Tuesday, 20 December 2011
Of particular interest to me are the appointments of Kezia Dugdale as Shadow Minister for Youth Employment, Drew Smith as Shadow Minister for Social Justice and Jenny Marra as Shadow Minister for Community Safety and Legal Affairs. Among the best and brightest of the 2011 intake, they will now be at the heart of some of the key portfolios in Labour's shadow team, and they represent a new generation of Labour ideas.
They are also all active on Twitter and other social media, and are flying the flag for the open, inclusive politics to which our party and our country should aspire. The combination of experience and new thinking which makes up our new shadow cabinet genuinely does make me excited for the future of Scottish Labour.
Thursday, 24 November 2011
I have letters, emails, leaflets and a pledge card strewn in front of me as I type, and the faces of the three hopefuls for the Scottish Labour leadership smile and reach out to me in carefully selected photographs. And I'm torn, not just between each option, but between bothering and not bothering.
In truth I will vote - I consider it a responsibility of membership - but the curious supporting nominations process that goes along with a Labour leadership election leaves me unsure of my vote's worth. The blocs are already aligned but, more worryingly, the blocs were aligned even before any of the candidates stood up and said what they planned to do. These allegiances are more feudal than democratic, and all they let me know is which way the wind is blowing; which is to say they do not help me at all.
Johann Lamont looks to have sewn up the lion's share of affiliate and constituency nominations, and has a decent showing of councillors so far. She's also clearly the front-runner, because she is saying absolutely nothing to me about policy in her written materials. The pledge card (for it is hers) couldn't identify her more strongly as the continuity candidate if it had Iain Gray's photo on it instead of hers. It screams loudly in the voice of John Smith House, with six pledges which literally give nothing away. I don't know Johann, and I think I've heard her speak maybe twice, but she has the highest mountain to climb in the hustings if she's going to win my vote.
Ken Macintosh has an impressive set of nominations himself. More councillors than anyone else, but also a decent showing in constituencies and affiliates. His materials are more open than Johann's, presumably because he is coming from behind in this front-runners' race. His media savvy shines through in the shaping of his messages and, heavens be praised, he's actually setting out some differential policy positions on public transport and the economy, straying into reserved territory a little but as others have proven, that's okay. His website and social media presence looks like he's hired some people who are very good at those things, which is a deliberately backhanded compliment.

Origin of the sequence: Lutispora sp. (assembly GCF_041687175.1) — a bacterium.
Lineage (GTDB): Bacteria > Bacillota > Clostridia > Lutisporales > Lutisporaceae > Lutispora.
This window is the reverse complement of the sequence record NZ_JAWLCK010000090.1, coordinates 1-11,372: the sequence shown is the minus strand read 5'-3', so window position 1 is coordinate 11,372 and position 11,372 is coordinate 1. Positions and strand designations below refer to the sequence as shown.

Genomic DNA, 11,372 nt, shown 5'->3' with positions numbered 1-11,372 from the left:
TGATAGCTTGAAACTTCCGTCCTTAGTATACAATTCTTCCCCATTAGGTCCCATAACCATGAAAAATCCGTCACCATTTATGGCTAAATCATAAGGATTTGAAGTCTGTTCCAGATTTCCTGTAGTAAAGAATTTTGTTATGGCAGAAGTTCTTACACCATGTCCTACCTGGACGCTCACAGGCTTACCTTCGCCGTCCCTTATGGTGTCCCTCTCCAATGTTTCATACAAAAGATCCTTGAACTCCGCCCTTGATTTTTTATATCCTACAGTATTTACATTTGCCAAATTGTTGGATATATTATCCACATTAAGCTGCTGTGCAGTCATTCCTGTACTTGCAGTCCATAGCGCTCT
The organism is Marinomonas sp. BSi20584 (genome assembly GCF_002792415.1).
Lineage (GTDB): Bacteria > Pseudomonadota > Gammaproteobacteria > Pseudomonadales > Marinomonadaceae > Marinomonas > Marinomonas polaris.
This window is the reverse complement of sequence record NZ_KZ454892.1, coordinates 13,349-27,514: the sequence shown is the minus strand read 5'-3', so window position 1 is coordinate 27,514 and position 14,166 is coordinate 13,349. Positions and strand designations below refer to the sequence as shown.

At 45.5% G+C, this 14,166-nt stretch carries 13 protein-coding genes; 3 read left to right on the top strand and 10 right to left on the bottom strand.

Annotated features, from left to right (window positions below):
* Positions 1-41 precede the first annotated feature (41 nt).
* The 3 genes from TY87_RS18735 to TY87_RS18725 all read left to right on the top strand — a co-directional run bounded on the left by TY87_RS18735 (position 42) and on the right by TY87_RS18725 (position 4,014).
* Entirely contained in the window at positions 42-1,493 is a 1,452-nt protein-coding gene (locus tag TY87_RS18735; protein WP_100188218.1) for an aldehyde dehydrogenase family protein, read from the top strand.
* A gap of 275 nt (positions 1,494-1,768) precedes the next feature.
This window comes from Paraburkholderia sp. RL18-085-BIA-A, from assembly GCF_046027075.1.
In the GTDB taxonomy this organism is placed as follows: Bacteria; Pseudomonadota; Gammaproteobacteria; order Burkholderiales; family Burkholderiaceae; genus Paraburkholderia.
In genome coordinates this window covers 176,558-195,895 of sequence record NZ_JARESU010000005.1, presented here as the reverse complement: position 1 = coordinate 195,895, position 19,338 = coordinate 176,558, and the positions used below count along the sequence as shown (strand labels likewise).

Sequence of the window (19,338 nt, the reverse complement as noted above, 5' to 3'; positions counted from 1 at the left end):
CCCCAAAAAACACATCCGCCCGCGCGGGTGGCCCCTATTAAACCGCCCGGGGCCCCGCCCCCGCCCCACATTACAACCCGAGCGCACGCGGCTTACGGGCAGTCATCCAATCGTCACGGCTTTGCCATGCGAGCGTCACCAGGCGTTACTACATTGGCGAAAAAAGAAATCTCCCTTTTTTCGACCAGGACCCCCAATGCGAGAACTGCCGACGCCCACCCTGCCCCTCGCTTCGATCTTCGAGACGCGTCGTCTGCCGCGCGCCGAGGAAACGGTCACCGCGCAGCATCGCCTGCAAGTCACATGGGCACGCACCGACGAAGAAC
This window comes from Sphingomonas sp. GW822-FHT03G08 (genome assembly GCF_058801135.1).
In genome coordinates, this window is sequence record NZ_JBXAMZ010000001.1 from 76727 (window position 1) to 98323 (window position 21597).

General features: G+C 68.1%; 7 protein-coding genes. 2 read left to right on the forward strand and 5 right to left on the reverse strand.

Tom Harris was always going to struggle for nominations, and so it has proved. MSPs don't want a King Over the Water, and CLPs and affiliates won't back an outsider. Tom clearly has less money to spend, and I have no leaflet, no pledge card with his smiling visog on it. But I do have an email which is bold, antagonistic and insightful, and if not littered with policy suggestions, is certainly clearer than either of the others on the direction he wants to take the party. Tom's pragmatic New Labour credentials, for which he is so often criticised, shine through in the message that what we need is to win, becuse unless we win we can't do anything else. It's a deeply imperfect but compelling argument. Tom also gets social media in a way that neither of the others do, which is why he is far less cautious online than the others. He also has little to lose. No-one expects him to win.
So as I await the opportunity to hear the three in person, which I'm really hoping will help me make a choice, I am genuinely torn. I want to see the sort of radical policy shifts that I don't think Johann can deliver; I want us to be led by a strong, confident, robust debater that I'm not sure Ken can be; and I want a united Labour party that I don't think Tom can create.
We shall see.
One quick aside: in the excitement of the Scottish Labour review and its talk of all-member constituency meetings and a new openness in party decision-making, I was disappointed if not surprised to find that my CLP was one of the first to lodge a supporting nomination, without having consulted me or, presumably, any of its wider membership. Although I understand that the delegates system is democratic, we need to starting walking this "new openness" walk, and all-member CLP meetings are a key requirement in my view.
So now I'm writing after having attended the Edinburgh hustings. It was surprisingly good; I had expected rather more rigidity and distance than there was, and I hadn't expected such interesting and thought-provoking questions to be asked.
I should do another aside, unfair though it is to put it in that way, and say that the warm-up act - the deputy leadership hustings - was deeply encouraging too. Ian Davidson was strong and impressive, and Lewis Macdonald said some terrifically well-considered things about how to move forward. He was the dark horse for me, and would make a cracking deputy. But Anas Sarwar really does have the whole package, and persuaded me that he would really do a power of reforming good in the deputy role. Anas has my vote for the deputy leadership, though I suspect he doesn't need it.